Being productive as a developer is challenging. It's a very demanding job that calls for a great deal of attention and can quickly wear out the mind. Making the most of your working hours depends greatly on your ability to concentrate, use automation to speed up processes, and manage distractions. You can find our top productivity advice for programmers and developers in this collection, which covers everything from choosing the best developer tools to taking regular breaks to successfully avoiding distractions while working.


An effective source code editor is the foundation of developer productivity. Although there are many excellent options available, it can be difficult to choose which is the ideal one because it depends on your needs and goals. It's worthwhile to experiment with various code editors to determine which one best suits your workflow. The following are some crucial considerations…

  • Which programming language or languages you are employing. You require a code editor with syntax highlighting for the required languages (at least as a plugin). In addition to syntax highlighting for programming languages, several code editors also include syntax highlighting for well-known technologies like React.
  • If the environment of themes and plugins for your selected code editor is sufficient and offers the capabilities you require (for instance, a high contrast theme if you have low vision).
  • Built-in Git capabilities might be helpful if you upload your work to a platform for sharing code, like GitHub or Bitbucket. For instance, Visual Studio Code enables direct GitHub commits without requiring you to exit the editor.
  • It's also a good idea to choose a code editor that allows you to create or import code snippets and/or keyboard shortcuts if you want to use them.


Developers sometimes procrastinate since it's simple to get bogged down in daily responsibilities, especially if you operate as a freelancer and are responsible for setting your own deadlines. As a result, it regularly happens that despite working all day, you come to the realisation that you didn't really accomplish much. If you build a hierarchy of daily chores and start with the most challenging task each day, rather than multitasking, you can avoid that.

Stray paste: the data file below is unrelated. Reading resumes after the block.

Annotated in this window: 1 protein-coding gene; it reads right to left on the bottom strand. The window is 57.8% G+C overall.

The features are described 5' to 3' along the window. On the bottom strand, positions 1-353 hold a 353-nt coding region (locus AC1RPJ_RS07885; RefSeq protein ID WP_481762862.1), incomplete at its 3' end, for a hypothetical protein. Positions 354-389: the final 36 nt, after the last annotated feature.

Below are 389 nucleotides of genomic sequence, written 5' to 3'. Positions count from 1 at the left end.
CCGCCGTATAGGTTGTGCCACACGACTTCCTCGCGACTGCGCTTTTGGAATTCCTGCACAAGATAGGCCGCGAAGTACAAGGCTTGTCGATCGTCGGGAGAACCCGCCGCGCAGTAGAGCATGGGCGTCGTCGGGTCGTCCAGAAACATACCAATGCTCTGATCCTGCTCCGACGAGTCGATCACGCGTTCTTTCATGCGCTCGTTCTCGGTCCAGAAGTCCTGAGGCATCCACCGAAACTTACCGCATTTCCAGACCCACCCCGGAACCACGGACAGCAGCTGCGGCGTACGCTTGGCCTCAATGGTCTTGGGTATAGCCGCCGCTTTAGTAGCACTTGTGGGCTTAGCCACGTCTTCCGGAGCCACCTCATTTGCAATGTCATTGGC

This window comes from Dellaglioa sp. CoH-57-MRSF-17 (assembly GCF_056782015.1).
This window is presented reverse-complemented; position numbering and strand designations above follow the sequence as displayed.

Although multitasking had long been regarded as advantageous, it has since become clear that most people are not suited to it. Only 2% of people are skilled at multitasking, according to research, and the remaining 80% can lose up to 40% of their productivity as a result. Therefore, if you are one of the 2 percent, maintain multitasking; otherwise, prioritise your duties and concentrate on just one item at a time.


Making a detailed schedule for your work can also greatly improve your productivity. You may either set up workflows using a tool like Trello or create task lists and mark off finished activities using to-do applications like Wunderlist and Todoist. These days, you have a tonne of wonderful alternatives for combining various productivity apps, like Zapier and IFTTT (If This Then That).

You'll also need to experiment with task scheduling and consider what tools you'll actually require. It is possible to manage work using multiple apps, but there is a risk involved in using too many tools at once. In some circumstances, an excess of complexity can even result in decreased output.


Even while not everyone enjoys keeping track of their working hours, if you struggle with time management, using a time tracking tool can be very beneficial. Because you can monitor potential distractions by seeing how you spend your time during the day, time tracking can enhance productivity. If you work as a freelancer, time trackers can also come in quite handy because they allow you to bill your customers on an hourly basis.


The ability to automate repetitive processes is becoming a need for developers. DevOps (the nexus of development and operations), which is all about automation, is currently all the rage, which is not a coincidence. Although you won't need much automation during the development stage, there are a lot of repetitive processes involved in getting your development code ready for production.

For instance, as a frontend developer, you can utilise a task runner to have common activities like minification, image optimization, auto-prefixing, and others carried out automatically on your code. Although we just published an article on the top build tools for front-end developers, there are also a tonne of excellent back-end programming alternatives that are well worth looking into.


It's a good idea to develop the habit of using the command line in your regular workflow in addition to automating activities. First, switching from a GUI to a CLI (Command Line Interface) will greatly speed up your productivity (Graphical User Interface). For instance, to expedite WordPress development and maintenance, here is a guide on how to set up the WordPress CLI. Second, being able to utilise CLI commands safely is a key programming ability that can be used to many other aspects of your job.


The biggest enemy of productivity is distraction, so you need to find a strategy to reduce it as much as you can. They are unfortunately quite sly, making it very difficult to trap them. This is primarily because they frequently don't initially appear to be a distraction.

If you spend too much time on items that could be considered work-related, like checking your email hourly, viewing a new tutorial video on YouTube, or conversing with coworkers on Slack, you may find that you haven't actually achieved that much by the end of the day.

As a result, you must avoid distractions at all costs and take all reasonable safety measures. You might decide to turn off Slack notifications while working, limit how often you check your emails, or block websites that you visit frequently that are distracting.

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